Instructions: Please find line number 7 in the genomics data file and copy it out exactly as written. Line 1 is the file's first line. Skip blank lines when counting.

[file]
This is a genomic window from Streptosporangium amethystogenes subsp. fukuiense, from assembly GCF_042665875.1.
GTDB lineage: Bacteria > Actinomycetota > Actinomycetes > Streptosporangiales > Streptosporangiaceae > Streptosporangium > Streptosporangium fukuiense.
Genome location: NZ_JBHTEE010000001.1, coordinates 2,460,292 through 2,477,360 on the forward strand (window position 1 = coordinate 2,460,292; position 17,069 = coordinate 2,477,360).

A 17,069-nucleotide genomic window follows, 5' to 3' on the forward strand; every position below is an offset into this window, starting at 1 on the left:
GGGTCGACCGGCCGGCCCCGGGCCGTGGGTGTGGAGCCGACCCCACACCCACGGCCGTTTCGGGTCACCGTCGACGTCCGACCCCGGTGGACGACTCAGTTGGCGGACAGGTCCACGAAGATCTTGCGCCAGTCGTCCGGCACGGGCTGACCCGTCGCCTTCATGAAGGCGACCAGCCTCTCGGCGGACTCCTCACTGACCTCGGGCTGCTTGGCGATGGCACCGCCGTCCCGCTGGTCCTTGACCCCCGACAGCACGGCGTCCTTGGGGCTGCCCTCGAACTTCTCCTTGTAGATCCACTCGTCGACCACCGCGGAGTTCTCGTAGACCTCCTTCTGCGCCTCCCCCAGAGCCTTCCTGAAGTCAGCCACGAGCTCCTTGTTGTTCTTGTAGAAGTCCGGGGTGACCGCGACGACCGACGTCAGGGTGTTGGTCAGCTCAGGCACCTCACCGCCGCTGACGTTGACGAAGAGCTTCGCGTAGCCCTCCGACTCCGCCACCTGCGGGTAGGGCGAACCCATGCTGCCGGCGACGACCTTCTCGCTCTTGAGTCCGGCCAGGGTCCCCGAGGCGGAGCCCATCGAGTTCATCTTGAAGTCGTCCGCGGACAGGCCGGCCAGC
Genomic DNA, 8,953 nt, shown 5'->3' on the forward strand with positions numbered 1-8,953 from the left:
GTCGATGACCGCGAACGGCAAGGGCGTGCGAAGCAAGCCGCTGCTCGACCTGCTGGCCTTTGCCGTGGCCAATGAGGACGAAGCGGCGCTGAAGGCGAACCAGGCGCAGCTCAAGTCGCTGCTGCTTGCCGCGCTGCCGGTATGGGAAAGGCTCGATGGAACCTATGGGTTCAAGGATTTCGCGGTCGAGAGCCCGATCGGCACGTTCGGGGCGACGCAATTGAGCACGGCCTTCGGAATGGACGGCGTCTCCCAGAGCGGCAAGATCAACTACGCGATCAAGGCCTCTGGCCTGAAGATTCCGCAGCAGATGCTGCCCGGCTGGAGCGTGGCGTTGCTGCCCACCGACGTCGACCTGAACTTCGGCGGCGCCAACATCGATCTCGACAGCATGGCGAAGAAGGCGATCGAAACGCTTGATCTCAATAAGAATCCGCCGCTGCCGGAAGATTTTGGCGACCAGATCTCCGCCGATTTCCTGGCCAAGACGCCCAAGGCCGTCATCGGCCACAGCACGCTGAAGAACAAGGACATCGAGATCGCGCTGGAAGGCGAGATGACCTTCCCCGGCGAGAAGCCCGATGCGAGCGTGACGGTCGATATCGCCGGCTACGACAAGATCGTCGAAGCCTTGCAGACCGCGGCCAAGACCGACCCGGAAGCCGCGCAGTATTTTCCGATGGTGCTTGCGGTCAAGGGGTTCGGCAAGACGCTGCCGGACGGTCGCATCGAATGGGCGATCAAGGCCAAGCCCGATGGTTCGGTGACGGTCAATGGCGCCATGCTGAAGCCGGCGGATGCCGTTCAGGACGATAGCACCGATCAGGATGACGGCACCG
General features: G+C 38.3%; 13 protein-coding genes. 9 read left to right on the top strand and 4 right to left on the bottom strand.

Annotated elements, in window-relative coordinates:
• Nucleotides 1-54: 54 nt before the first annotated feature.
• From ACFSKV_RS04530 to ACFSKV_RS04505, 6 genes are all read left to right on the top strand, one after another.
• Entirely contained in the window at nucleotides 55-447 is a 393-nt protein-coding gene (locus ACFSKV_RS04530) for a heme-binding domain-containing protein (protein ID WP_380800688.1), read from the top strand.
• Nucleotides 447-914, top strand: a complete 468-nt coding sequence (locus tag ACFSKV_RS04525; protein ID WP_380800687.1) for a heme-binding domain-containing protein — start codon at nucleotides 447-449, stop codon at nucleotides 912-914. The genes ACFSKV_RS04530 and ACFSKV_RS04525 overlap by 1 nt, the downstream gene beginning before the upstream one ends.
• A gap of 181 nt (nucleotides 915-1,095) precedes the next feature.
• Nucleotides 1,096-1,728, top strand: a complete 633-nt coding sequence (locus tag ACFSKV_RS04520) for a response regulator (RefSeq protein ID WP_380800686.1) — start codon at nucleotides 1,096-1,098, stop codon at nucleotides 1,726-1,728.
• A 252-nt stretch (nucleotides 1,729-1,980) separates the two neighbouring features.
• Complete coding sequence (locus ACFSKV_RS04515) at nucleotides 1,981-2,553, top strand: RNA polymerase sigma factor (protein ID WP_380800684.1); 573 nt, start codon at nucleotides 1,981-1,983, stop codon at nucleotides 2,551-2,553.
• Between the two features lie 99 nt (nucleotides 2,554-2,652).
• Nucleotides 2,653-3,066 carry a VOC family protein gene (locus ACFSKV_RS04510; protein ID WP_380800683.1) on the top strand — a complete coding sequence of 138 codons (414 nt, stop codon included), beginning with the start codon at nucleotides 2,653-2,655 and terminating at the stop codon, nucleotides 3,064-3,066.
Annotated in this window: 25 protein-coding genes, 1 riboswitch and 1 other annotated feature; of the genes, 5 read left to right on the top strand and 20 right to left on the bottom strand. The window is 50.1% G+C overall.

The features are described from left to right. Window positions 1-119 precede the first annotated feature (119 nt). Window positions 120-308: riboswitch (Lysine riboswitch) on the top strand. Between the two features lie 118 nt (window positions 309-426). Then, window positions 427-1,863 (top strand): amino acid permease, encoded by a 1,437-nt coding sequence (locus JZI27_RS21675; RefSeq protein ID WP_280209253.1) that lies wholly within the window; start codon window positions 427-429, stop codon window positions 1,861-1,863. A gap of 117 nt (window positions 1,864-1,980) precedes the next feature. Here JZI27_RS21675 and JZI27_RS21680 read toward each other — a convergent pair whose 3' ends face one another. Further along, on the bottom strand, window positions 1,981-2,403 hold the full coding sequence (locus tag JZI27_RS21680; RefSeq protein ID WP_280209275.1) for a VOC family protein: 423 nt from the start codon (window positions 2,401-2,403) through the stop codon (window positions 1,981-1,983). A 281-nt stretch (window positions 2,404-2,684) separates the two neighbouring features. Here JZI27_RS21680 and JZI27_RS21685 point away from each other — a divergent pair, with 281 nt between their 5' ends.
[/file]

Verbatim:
GTCGATGACCGCGAACGGCAAGGGCGTGCGAAGCAAGCCGCTGCTCGACCTGCTGGCCTTTGCCGTGGCCAATGAGGACGAAGCGGCGCTGAAGGCGAACCAGGCGCAGCTCAAGTCGCTGCTGCTTGCCGCGCTGCCGGTATGGGAAAGGCTCGATGGAACCTATGGGTTCAAGGATTTCGCGGTCGAGAGCCCGATCGGCACGTTCGGGGCGACGCAATTGAGCACGGCCTTCGGAATGGACGGCGTCTCCCAGAGCGGCAAGATCAACTACGCGATCAAGGCCTCTGGCCTGAAGATTCCGCAGCAGATGCTGCCCGGCTGGAGCGTGGCGTTGCTGCCCACCGACGTCGACCTGAACTTCGGCGGCGCCAACATCGATCTCGACAGCATGGCGAAGAAGGCGATCGAAACGCTTGATCTCAATAAGAATCCGCCGCTGCCGGAAGATTTTGGCGACCAGATCTCCGCCGATTTCCTGGCCAAGACGCCCAAGGCCGTCATCGGCCACAGCACGCTGAAGAACAAGGACATCGAGATCGCGCTGGAAGGCGAGATGACCTTCCCCGGCGAGAAGCCCGATGCGAGCGTGACGGTCGATATCGCCGGCTACGACAAGATCGTCGAAGCCTTGCAGACCGCGGCCAAGACCGACCCGGAAGCCGCGCAGTATTTTCCGATGGTGCTTGCGGTCAAGGGGTTCGGCAAGACGCTGCCGGACGGTCGCATCGAATGGGCGATCAAGGCCAAGCCCGATGGTTCGGTGACGGTCAATGGCGCCATGCTGAAGCCGGCGGATGCCGTTCAGGACGATAGCACCGATCAGGATGACGGCACCG